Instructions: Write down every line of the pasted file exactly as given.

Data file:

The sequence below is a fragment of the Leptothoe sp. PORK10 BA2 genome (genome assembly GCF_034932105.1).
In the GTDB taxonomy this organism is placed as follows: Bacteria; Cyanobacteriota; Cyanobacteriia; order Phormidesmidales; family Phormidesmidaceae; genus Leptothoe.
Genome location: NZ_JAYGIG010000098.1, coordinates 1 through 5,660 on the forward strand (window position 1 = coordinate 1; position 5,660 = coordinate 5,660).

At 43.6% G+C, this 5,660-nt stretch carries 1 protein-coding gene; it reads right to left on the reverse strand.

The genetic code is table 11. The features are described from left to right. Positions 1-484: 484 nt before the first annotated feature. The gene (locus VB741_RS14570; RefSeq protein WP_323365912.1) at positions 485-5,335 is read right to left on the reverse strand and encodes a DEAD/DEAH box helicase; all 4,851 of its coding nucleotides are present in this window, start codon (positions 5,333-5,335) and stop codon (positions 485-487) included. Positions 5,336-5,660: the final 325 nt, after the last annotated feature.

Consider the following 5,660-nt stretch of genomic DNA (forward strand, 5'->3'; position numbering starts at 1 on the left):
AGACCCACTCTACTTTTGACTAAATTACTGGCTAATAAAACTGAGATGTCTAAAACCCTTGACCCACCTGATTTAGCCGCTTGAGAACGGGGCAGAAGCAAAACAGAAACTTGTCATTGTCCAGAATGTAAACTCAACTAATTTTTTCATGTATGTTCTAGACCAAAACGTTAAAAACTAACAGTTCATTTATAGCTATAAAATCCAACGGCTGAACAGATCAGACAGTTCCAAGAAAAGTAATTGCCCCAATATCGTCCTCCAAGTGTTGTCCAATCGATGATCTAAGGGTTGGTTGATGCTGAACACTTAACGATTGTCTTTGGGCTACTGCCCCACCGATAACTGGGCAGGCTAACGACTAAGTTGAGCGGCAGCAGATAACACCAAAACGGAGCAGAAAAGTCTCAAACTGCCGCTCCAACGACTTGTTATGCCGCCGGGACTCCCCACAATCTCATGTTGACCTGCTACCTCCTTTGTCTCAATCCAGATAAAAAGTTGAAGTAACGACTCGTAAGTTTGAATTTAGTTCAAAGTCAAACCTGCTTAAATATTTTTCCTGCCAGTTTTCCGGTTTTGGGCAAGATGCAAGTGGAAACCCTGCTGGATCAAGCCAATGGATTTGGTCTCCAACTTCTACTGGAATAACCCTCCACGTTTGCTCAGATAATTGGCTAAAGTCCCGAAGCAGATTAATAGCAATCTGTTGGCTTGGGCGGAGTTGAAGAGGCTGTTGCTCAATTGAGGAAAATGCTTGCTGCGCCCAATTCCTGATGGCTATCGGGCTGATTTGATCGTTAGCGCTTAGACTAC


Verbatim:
The sequence below is a fragment of the Leptothoe sp. PORK10 BA2 genome (genome assembly GCF_034932105.1).
In the GTDB taxonomy this organism is placed as follows: Bacteria; Cyanobacteriota; Cyanobacteriia; order Phormidesmidales; family Phormidesmidaceae; genus Leptothoe.
Genome location: NZ_JAYGIG010000098.1, coordinates 1 through 5,660 on the forward strand (window position 1 = coordinate 1; position 5,660 = coordinate 5,660).

At 43.6% G+C, this 5,660-nt stretch carries 1 protein-coding gene; it reads right to left on the reverse strand.

The genetic code is table 11. The features are described from left to right. Positions 1-484: 484 nt before the first annotated feature. The gene (locus VB741_RS14570; RefSeq protein WP_323365912.1) at positions 485-5,335 is read right to left on the reverse strand and encodes a DEAD/DEAH box helicase; all 4,851 of its coding nucleotides are present in this window, start codon (positions 5,333-5,335) and stop codon (positions 485-487) included. Positions 5,336-5,660: the final 325 nt, after the last annotated feature.

Consider the following 5,660-nt stretch of genomic DNA (forward strand, 5'->3'; position numbering starts at 1 on the left):
AGACCCACTCTACTTTTGACTAAATTACTGGCTAATAAAACTGAGATGTCTAAAACCCTTGACCCACCTGATTTAGCCGCTTGAGAACGGGGCAGAAGCAAAACAGAAACTTGTCATTGTCCAGAATGTAAACTCAACTAATTTTTTCATGTATGTTCTAGACCAAAACGTTAAAAACTAACAGTTCATTTATAGCTATAAAATCCAACGGCTGAACAGATCAGACAGTTCCAAGAAAAGTAATTGCCCCAATATCGTCCTCCAAGTGTTGTCCAATCGATGATCTAAGGGTTGGTTGATGCTGAACACTTAACGATTGTCTTTGGGCTACTGCCCCACCGATAACTGGGCAGGCTAACGACTAAGTTGAGCGGCAGCAGATAACACCAAAACGGAGCAGAAAAGTCTCAAACTGCCGCTCCAACGACTTGTTATGCCGCCGGGACTCCCCACAATCTCATGTTGACCTGCTACCTCCTTTGTCTCAATCCAGATAAAAAGTTGAAGTAACGACTCGTAAGTTTGAATTTAGTTCAAAGTCAAACCTGCTTAAATATTTTTCCTGCCAGTTTTCCGGTTTTGGGCAAGATGCAAGTGGAAACCCTGCTGGATCAAGCCAATGGATTTGGTCTCCAACTTCTACTGGAATAACCCTCCACGTTTGCTCAGATAATTGGCTAAAGTCCCGAAGCAGATTAATAGCAATCTGTTGGCTTGGGCGGAGTTGAAGAGGCTGTTGCTCAATTGAGGAAAATGCTTGCTGCGCCCAATTCCTGATGGCTATCGGGCTGATTTGATCGTTAGCGCTTAGACTAC